As much as some of you, want to name call this woman it still doesn't answer the question of the number of racist and child molesters who homeschoolâ
Madeline Holcombe wrote: .... In fact, the number of Covid-19 hospitalizations since Memorial Day has gone up in at least a dozen states: Alaska, Arkansas, Arizona, California, Kentuckyâ, Mississippi, Montana, North Carolina, Oregon, South Carolina, Texas and Utah.
excerpt from,"12 states see rising Covid-19 hospitalizations as Arizona asks hospitals to activate emergency plans"....
The simple matter is that many of these protests are not really controllable, perhaps church member should be flattered that the Governor thinks they're law-abiding enough that they'll take his advice.
Mitch McConnell as the senior Senator from Kentuckyâ should be pushing more for having protests limited then worrying about having church meetings restricted.
Rachel Chen and Scott P. Mahon wrote: ..... Her original article claims that the lack of regulation on homeschooling poses a danger to children, because it risks depriving them of an adequate education, exposure to a diverse array of ideas, and protection from potential child abuse. In the 80-page document, she writes that only ten states require minimum education levels for homeschooling instructors, and no states require background checks for past child abuse.
Above all, she says she fears for the children taken out of public schooling due to their parentsâ religious beliefs, often those of conservative Christianity. Estimates place the fraction of parents who homeschool for religious reasons from âover half to 90 percent,â she writes. In the article, she argues that children in these situations lack exposure to beliefs and ideas beyond those held by their parents; she is particularly concerned about the children of homeschoolers who âquestion science and promote female subservience and white supremacy.â...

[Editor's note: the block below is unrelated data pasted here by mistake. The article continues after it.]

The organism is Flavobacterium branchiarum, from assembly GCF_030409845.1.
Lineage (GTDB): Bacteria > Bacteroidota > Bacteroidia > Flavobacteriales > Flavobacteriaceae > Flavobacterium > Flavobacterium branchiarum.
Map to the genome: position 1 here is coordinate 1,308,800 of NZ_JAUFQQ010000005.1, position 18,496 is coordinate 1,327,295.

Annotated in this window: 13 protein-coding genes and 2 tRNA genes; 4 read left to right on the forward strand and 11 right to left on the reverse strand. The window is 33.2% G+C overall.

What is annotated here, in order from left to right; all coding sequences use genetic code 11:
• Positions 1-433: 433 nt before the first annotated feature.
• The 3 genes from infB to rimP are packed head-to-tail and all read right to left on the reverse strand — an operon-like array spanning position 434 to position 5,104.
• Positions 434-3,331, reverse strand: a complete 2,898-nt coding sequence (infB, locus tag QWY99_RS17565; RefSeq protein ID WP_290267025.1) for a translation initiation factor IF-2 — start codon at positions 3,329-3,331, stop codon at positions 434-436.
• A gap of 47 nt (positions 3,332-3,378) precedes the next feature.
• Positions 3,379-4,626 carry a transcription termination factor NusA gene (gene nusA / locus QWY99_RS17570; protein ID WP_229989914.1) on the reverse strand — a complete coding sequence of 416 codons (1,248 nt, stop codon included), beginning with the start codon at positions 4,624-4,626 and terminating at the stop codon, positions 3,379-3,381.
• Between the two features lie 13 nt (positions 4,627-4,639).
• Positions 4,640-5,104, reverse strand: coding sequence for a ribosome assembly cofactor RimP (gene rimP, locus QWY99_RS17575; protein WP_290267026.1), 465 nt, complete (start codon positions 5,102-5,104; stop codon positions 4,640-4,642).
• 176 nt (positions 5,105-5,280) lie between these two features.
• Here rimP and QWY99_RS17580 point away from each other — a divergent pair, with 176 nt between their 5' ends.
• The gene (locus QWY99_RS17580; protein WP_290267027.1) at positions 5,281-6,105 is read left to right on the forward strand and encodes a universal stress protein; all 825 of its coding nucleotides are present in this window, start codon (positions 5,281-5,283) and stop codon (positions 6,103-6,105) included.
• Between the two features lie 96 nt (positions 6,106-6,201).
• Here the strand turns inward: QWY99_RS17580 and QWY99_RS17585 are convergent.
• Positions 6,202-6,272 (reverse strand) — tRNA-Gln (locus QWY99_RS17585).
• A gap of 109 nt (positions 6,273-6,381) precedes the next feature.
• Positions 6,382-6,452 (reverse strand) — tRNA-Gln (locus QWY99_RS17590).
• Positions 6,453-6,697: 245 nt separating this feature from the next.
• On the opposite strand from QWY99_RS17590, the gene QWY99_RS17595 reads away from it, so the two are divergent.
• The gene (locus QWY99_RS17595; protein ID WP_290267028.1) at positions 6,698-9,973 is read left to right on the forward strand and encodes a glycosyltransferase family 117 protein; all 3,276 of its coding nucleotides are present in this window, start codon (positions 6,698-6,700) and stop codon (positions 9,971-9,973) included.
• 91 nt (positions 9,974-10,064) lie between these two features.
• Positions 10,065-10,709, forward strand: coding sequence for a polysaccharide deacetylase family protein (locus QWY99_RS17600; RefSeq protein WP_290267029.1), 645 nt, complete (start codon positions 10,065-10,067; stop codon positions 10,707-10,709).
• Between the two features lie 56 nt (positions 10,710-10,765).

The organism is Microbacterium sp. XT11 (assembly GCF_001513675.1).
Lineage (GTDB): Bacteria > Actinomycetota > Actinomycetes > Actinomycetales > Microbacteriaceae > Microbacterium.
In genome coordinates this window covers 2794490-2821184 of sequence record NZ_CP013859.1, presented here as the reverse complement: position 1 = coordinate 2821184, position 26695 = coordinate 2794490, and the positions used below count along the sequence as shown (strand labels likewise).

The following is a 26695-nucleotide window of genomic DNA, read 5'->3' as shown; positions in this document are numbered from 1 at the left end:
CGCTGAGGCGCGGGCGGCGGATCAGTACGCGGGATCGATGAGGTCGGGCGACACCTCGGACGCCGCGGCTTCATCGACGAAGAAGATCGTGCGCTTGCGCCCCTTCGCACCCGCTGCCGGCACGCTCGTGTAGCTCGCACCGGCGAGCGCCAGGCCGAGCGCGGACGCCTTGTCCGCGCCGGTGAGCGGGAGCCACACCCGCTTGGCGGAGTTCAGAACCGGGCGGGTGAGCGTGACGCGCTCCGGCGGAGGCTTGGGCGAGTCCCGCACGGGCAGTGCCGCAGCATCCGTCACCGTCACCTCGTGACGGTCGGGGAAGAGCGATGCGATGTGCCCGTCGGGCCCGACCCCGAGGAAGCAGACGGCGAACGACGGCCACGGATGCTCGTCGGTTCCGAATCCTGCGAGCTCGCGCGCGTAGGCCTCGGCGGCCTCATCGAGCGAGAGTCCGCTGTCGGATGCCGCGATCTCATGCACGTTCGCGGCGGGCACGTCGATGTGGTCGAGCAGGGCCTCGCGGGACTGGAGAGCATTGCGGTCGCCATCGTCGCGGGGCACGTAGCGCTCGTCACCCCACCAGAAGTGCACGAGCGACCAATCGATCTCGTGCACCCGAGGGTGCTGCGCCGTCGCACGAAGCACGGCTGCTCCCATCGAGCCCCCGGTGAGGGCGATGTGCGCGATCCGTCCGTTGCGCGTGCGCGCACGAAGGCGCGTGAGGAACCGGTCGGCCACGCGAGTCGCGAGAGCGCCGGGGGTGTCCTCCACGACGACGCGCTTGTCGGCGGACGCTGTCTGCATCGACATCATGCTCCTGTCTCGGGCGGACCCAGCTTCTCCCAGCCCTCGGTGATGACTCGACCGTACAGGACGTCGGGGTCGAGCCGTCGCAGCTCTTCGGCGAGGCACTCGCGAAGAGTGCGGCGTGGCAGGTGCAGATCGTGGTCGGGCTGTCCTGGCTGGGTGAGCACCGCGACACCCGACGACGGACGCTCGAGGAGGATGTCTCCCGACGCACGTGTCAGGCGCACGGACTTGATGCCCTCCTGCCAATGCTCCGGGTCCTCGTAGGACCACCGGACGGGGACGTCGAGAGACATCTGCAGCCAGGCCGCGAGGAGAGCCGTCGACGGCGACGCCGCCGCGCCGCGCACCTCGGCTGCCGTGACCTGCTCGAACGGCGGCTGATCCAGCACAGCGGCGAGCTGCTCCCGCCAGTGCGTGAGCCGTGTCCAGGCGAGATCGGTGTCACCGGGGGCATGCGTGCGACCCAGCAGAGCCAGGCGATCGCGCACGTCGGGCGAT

excerpt from,"Professor Elizabeth Bartholet's Call for a Presumptive Ban on Homeschooling"
There are at least a few that have an answer for her.
Wayfarer pilgrim wrote: What if a pastor preached book by book, verse by verse? What if expository preaching was actually done. My pastor addressed the Floyd death by saying we had a sin problem.
Kevin Halloran wrote: 13. A failure to exposit the Scriptures lies to people about what they really need. It isâŚisnât it? Jeremiah 8:11
âThey heal the brokenness of the daughter of My people superficially, Saying, âPeace, peace,â But there is no peace. https://tinyurl.com/has82mk (NASB) Treating peopleâs wounds superficially? They think theyâre getting spiritual help and theyâre not.